"Mary's Answer"
Scripture - Luke 1:26-38
Sermon Preached by Gregory Knox Jones
Sunday, December 21, 2014

The Annunciation - the angel Gabriel's announcement to Mary - has been painted countless times, and each painting depicts the artist's interpretation of Mary's reaction. Some show Mary with her head tilted down and arms folded across her chest, as a demure and humble maiden submitting to what is being asked of her. Others reveal a startled Mary; presumably stunned by the sudden intrusion of one of God's messengers and alarmed by the news. Botticelli portrays Mary leaning away, with her palms out. She seems to be trying to stop the flow of words from a down-on-his-knees pleading Gabriel.

Artists interpret the scene differently, because the biblical text leaves it up to the imagination of the reader. Perhaps the gospel writer hopes to tease out from each of us how we would respond if a messenger from God encountered us with such shocking news.

Luke informs us that the angel Gabriel was sent to Nazareth to a virgin named Mary. And the angel said to her, "Greetings, favored one! The Lord is with you."

How did she respond to this mysterious visitation? The New Revised Standard Version interprets her response this way: "She was much perplexed by his words and pondered what sort of greeting this might be." Frankly, that sounds a bit tame to me. For my money, I'll take the Message translation which says: "She was thoroughly shaken, wondering what was behind a greeting like that."

Immediately, the angel perceives that Mary is not taking the news too well - he can spot it in her eyes - so he quickly adds, "Do not be afraid."

Easy for him to say! He must be trying to calm her before he hits her with the news that would send most young girls fleeing in panic.

Gabriel says, "Mary, God has a surprise for you! You are going to have a baby and name him Jesus. He will be the Son of God, he will be given David's throne and his reign will last forever."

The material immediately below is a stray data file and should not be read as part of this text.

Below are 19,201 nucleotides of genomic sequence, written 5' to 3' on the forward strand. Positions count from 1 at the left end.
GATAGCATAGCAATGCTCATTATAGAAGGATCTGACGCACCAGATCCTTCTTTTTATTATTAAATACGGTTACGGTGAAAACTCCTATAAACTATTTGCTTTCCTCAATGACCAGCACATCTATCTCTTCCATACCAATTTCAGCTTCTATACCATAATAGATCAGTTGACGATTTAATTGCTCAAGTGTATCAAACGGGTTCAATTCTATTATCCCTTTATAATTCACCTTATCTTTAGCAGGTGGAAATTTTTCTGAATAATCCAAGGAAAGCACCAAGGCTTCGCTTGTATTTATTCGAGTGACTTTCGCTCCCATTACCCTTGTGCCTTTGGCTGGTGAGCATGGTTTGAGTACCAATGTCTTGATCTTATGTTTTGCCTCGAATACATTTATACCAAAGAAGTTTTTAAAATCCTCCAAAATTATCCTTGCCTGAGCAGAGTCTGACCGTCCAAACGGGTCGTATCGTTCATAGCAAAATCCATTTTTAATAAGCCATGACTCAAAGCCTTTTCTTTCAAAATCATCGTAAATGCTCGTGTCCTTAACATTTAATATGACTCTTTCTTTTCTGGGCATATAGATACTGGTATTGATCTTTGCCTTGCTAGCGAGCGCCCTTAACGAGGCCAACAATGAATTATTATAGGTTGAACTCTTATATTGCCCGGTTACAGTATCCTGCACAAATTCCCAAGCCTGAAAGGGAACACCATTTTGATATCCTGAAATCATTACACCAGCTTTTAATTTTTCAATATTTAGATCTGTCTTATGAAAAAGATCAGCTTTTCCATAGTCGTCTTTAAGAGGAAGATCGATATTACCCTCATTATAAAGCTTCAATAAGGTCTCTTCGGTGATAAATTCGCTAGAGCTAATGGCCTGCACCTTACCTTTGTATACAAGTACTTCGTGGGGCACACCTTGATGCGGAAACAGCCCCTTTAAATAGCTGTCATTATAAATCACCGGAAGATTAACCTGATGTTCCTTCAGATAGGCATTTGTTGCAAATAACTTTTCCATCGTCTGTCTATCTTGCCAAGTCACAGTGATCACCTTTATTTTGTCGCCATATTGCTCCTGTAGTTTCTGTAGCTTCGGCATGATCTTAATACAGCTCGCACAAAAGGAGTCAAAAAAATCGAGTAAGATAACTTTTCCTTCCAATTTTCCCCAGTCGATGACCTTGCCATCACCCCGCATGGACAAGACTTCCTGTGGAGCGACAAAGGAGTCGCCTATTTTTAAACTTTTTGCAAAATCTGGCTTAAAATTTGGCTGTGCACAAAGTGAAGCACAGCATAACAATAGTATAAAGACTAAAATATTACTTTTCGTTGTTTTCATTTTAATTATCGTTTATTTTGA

Curiosity covering her face, Mary replied, "Are you sure you have the right address?"

Actually, the text does not specifically say that, but how else could she respond to such mind-boggling news? Think of all the questions that must have been exploding like fireworks in her mind. Will Joseph cast me aside? Will my parents ever believe my story? Will the neighbors run me out of town, or worse, invoke the words of Deuteronomy and stone me on the spot?

Internal upheaval, alarms blasting, all systems on high alert. It is hardly any wonder why Gabriel said, "Do not be afraid." Although, Frederick Buechner has an interesting twist on this business of fear. He writes, (Mary) struck the angel Gabriel as hardly old enough to have a child at all, let alone this child, but he'd been entrusted with a message to give her and he gave it. He told her what the child was to be named, and who he was to be, and something about the mystery that was to come upon her. €˜You must not be afraid, Mary,' he said. As he said it, he only hoped she would not notice that beneath the great, golden wings he himself was trembling with fear to think that the whole future of creation hung now on the answer of a (teenage) girl."1

Buechner's comment reminds us that Mary could have backed out. She could have said, "No way! Wrong person! This is not going to happen!"

Some say, "God could have made it happen whether or not Mary wanted to comply." I'm not so sure. For one, the encounter between Gabriel and Mary climaxes with Mary's response. Gabriel urges, if not begs Mary to give her consent. Initially Mary balks at the suggestion, saying, "How can this be, since I am a virgin?"

Gabriel comes back, "Don't worry, God can take care of that."

Then, Mary signals the go-ahead. She says, "Here am I, the servant of the Lord; let it be with me according to your word." Had she been an unwilling participant in this business, what kind of mother would she have been to her child? Would she have raised Jesus in such a way that he would trust God and seek to be faithful?

Second, God does not coerce us into compliance. God encourages, but we have the freedom to embrace or reject God's offer. God seeks partners in edging the world ever-closer to God's vision. God works not by manipulation, but by the persuasive power of love.

The tragedy of the human condition is that too often people reject God's ways and are lured by greed, anger, jealousy, lust and fear. If God exhibited strict control over the world, we would not be assaulted by the endless stream of news about terrorism, torture, racism and injustice. As it is, God encourages us to live in ways that expand rather than limit the breadth of God's kingdom. But, it is up to us to decide whether or not to act in harmony with God.

And third, if Mary were merely a pawn in this arrangement, if she were not anxious about the outcome and did not have to struggle with her choice, we cannot relate to her. She would not be a real person mired in the confusing mix of the human condition as we are. But if she feels ambivalent, if she fears how events will unfold, if she has to muster her courage and take a deep breath and say, "I will try my best," then Mary is a real person who is subject to the same forces that persuade us.